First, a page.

Arguably, the whole world is aware of the global issues of data breaches, from Wikileaks to Yahoo. The ramifications of once private or encrypted information falling into the public sphere has implications for individuals and businesses around the world.
Trustwave, a digital security firm, has found that poor outsourcing decisions leads to at least two-thirds of data breaches. In 2013, the firm released a report linking third-party IT system providers or administrators to 63% of the 450 cases of global data breaches the company was investigating that year. The research points to weaknesses in third party IT support, maintenance and development that have been quickly exploited by computer hackers. This proves the need to make considered and researched decisions when choosing an IT service provider to outsource your business to.
Often times businesses fail to fully understand the price of security risks that could impact on their operations, and they aren’t stringent enough in considering how third party suppliers might handle their sensitive data. Instead many consider the most economical provider that can deliver on the bottom line, but this could cause long term issues down the road in terms of protecting digital information.
Many large Fortune 500 companies give consideration to digital security risks in their annual reports, but many companies fail to demonstrate this right down to the level of procurement and negotiation.
It is also rare that IT security providers and managers are included in negotiation talks when signing off on IT service outsourcing. Most conversations revolve around price and service level agreements (SLAs) and fail to encompass security concerns. This can be improved upon by establishing protection expectations and searching for third party proposals that give consideration to your concerns.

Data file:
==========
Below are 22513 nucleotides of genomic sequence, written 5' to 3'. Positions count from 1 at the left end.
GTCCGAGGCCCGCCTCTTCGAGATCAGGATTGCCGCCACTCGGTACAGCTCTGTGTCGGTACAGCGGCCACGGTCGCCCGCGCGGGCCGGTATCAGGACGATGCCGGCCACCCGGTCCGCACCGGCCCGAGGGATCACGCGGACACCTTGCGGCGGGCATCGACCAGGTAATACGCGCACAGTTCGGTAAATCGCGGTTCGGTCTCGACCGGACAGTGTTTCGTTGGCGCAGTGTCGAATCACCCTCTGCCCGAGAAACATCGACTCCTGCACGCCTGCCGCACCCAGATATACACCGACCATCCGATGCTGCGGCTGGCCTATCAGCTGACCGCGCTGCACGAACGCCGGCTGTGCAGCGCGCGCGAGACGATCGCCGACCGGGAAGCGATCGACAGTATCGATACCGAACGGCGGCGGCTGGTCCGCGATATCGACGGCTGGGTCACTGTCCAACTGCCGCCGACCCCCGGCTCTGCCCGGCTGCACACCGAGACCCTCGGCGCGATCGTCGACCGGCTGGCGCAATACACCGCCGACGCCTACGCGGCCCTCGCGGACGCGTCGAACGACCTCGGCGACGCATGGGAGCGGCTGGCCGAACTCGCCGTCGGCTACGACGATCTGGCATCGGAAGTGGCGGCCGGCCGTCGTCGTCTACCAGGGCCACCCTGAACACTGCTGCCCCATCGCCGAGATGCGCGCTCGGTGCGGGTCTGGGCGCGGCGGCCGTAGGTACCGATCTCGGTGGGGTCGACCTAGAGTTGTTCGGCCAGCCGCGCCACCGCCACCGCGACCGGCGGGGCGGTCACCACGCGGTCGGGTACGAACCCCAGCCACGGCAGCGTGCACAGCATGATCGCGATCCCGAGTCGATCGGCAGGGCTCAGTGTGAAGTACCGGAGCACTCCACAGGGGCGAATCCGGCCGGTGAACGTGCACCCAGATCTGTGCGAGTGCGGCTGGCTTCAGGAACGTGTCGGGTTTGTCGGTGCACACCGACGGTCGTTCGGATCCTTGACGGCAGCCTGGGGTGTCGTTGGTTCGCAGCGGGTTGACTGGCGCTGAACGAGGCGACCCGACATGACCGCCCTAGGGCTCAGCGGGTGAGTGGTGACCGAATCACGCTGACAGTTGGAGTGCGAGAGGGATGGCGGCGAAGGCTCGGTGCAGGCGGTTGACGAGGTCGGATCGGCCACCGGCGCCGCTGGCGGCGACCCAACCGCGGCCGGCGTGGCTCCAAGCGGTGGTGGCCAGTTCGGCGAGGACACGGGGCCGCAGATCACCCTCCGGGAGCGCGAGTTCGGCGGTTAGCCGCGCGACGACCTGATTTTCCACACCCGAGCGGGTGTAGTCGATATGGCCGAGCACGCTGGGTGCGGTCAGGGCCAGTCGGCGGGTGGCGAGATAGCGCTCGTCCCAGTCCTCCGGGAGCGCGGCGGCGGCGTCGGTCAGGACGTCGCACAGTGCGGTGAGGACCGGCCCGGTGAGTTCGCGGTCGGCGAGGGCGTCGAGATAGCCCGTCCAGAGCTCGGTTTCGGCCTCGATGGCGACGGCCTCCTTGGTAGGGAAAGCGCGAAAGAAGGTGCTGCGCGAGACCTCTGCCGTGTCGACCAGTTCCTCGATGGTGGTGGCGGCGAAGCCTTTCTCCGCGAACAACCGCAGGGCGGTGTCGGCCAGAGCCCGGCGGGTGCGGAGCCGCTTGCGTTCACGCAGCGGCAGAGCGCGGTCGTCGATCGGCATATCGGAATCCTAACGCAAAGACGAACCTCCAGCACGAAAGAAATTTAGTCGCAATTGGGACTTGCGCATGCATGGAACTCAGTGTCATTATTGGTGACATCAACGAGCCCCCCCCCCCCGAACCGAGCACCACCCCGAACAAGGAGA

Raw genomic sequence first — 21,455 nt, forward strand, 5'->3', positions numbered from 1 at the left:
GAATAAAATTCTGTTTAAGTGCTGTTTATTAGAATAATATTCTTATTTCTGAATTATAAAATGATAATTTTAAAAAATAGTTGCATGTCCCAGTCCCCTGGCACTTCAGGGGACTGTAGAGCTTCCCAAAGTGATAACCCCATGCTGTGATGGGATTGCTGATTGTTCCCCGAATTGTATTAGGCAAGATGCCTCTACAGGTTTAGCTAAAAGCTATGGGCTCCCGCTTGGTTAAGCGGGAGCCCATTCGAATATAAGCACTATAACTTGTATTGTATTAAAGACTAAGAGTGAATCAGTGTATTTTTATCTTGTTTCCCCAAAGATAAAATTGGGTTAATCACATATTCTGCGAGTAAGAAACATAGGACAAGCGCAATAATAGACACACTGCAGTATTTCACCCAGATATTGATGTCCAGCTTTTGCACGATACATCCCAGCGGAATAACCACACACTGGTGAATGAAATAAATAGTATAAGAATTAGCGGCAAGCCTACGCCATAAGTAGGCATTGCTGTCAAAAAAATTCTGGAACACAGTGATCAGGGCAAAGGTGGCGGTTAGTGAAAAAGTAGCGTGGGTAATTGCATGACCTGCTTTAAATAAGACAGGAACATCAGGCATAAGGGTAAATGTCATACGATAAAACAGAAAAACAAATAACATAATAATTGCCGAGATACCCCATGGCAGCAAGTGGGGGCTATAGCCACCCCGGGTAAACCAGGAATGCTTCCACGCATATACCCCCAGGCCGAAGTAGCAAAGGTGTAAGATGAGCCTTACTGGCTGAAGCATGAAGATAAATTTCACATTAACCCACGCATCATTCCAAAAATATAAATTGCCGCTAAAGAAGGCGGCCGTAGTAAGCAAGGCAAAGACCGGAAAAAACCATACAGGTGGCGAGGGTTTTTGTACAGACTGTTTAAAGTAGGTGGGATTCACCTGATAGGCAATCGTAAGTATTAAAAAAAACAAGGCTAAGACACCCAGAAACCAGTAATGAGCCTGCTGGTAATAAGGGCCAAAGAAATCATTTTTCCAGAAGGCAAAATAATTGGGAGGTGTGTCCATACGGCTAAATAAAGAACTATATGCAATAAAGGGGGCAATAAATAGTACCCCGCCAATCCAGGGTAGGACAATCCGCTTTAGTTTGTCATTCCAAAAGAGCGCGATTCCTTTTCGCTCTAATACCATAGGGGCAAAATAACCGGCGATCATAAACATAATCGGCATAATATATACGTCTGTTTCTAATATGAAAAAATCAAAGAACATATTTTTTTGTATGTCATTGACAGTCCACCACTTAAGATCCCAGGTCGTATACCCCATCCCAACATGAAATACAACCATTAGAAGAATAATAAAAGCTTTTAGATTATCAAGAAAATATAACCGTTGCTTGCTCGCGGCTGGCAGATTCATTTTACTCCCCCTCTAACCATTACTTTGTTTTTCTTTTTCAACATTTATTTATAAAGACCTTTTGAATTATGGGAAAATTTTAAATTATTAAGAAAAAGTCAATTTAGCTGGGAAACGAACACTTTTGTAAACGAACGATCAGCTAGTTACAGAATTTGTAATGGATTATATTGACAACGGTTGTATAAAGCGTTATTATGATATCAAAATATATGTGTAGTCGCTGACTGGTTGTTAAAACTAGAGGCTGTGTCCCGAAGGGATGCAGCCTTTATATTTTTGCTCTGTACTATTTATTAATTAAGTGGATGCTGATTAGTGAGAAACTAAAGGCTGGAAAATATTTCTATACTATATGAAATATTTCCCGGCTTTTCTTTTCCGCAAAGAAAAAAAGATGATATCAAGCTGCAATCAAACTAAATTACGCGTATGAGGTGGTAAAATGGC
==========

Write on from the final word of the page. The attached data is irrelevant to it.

Asking critical questions is a great start, but it should be backed up with a full evaluation process that will properly collate information and confirm security claims in acknowledgement of your questions. This should be both backed up by paper-based evidence and conversations to ensure proper accordance to standards.
Cutting corners with an IT service provider may seem like a wise short term decision, but in the long run, data breaches could cost vast amounts of time and money in the future. Third party providers do offer the benefit of specialist knowledge and servicing to properly handle your IT solutions, but a certain level of trust should be managed between your provider and your organization. Educating yourself on potential weaknesses will help you establish a preferred mode of working with your provider. Looking for third party verification that your provider is both honest and well informed on security methods is essential.
If your organization deals with payments and card systems, your provider should be able to demonstrate evidence of PCI DSS (payment card industry data security standards) compliance by a Qualified Security Assessor (QSA). By understanding your risks and working to minimize breaches through smarter IT service provider selection you can help to safeguard your business from damaging data leaks in the long run.
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